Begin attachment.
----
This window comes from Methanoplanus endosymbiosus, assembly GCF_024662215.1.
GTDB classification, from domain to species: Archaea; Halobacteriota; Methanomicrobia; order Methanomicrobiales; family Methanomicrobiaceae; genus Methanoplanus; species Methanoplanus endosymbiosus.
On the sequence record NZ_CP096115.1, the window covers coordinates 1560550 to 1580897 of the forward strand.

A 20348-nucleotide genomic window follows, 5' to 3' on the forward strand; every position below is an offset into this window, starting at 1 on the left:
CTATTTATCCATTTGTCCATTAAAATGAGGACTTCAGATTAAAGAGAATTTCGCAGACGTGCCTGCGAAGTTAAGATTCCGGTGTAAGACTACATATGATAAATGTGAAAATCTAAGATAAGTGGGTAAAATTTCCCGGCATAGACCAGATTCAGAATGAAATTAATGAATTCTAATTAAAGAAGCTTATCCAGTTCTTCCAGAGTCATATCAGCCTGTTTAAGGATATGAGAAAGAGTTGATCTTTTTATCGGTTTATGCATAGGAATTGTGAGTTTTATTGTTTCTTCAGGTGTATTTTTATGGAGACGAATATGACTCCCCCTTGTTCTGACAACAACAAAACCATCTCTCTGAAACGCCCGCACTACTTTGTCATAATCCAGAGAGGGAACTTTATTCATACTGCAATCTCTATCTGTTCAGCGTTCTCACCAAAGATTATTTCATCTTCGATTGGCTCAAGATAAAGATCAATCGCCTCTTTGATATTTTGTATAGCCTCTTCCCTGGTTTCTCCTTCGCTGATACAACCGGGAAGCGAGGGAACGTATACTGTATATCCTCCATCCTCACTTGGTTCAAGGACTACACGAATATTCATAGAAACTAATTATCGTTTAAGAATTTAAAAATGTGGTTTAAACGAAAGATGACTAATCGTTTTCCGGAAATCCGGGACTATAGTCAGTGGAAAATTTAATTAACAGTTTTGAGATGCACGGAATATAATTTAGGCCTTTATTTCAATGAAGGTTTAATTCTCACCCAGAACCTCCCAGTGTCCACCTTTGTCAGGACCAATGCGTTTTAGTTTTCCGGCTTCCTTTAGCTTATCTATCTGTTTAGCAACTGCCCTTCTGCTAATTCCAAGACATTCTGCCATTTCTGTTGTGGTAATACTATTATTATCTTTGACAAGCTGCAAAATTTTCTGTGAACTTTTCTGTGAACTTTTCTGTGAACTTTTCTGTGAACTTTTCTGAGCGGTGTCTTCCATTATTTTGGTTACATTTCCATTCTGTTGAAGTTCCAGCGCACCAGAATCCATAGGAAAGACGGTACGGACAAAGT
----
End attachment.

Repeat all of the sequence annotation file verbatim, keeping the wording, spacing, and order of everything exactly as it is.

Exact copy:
This window comes from Methanoplanus endosymbiosus, assembly GCF_024662215.1.
GTDB classification, from domain to species: Archaea; Halobacteriota; Methanomicrobia; order Methanomicrobiales; family Methanomicrobiaceae; genus Methanoplanus; species Methanoplanus endosymbiosus.
On the sequence record NZ_CP096115.1, the window covers coordinates 1560550 to 1580897 of the forward strand.

A 20348-nucleotide genomic window follows, 5' to 3' on the forward strand; every position below is an offset into this window, starting at 1 on the left:
CTATTTATCCATTTGTCCATTAAAATGAGGACTTCAGATTAAAGAGAATTTCGCAGACGTGCCTGCGAAGTTAAGATTCCGGTGTAAGACTACATATGATAAATGTGAAAATCTAAGATAAGTGGGTAAAATTTCCCGGCATAGACCAGATTCAGAATGAAATTAATGAATTCTAATTAAAGAAGCTTATCCAGTTCTTCCAGAGTCATATCAGCCTGTTTAAGGATATGAGAAAGAGTTGATCTTTTTATCGGTTTATGCATAGGAATTGTGAGTTTTATTGTTTCTTCAGGTGTATTTTTATGGAGACGAATATGACTCCCCCTTGTTCTGACAACAACAAAACCATCTCTCTGAAACGCCCGCACTACTTTGTCATAATCCAGAGAGGGAACTTTATTCATACTGCAATCTCTATCTGTTCAGCGTTCTCACCAAAGATTATTTCATCTTCGATTGGCTCAAGATAAAGATCAATCGCCTCTTTGATATTTTGTATAGCCTCTTCCCTGGTTTCTCCTTCGCTGATACAACCGGGAAGCGAGGGAACGTATACTGTATATCCTCCATCCTCACTTGGTTCAAGGACTACACGAATATTCATAGAAACTAATTATCGTTTAAGAATTTAAAAATGTGGTTTAAACGAAAGATGACTAATCGTTTTCCGGAAATCCGGGACTATAGTCAGTGGAAAATTTAATTAACAGTTTTGAGATGCACGGAATATAATTTAGGCCTTTATTTCAATGAAGGTTTAATTCTCACCCAGAACCTCCCAGTGTCCACCTTTGTCAGGACCAATGCGTTTTAGTTTTCCGGCTTCCTTTAGCTTATCTATCTGTTTAGCAACTGCCCTTCTGCTAATTCCAAGACATTCTGCCATTTCTGTTGTGGTAATACTATTATTATCTTTGACAAGCTGCAAAATTTTCTGTGAACTTTTCTGTGAACTTTTCTGTGAACTTTTCTGTGAACTTTTCTGAGCGGTGTCTTCCATTATTTTGGTTACATTTCCATTCTGTTGAAGTTCCAGCGCACCAGAATCCATAGGAAAGACGGTACGGACAAAGT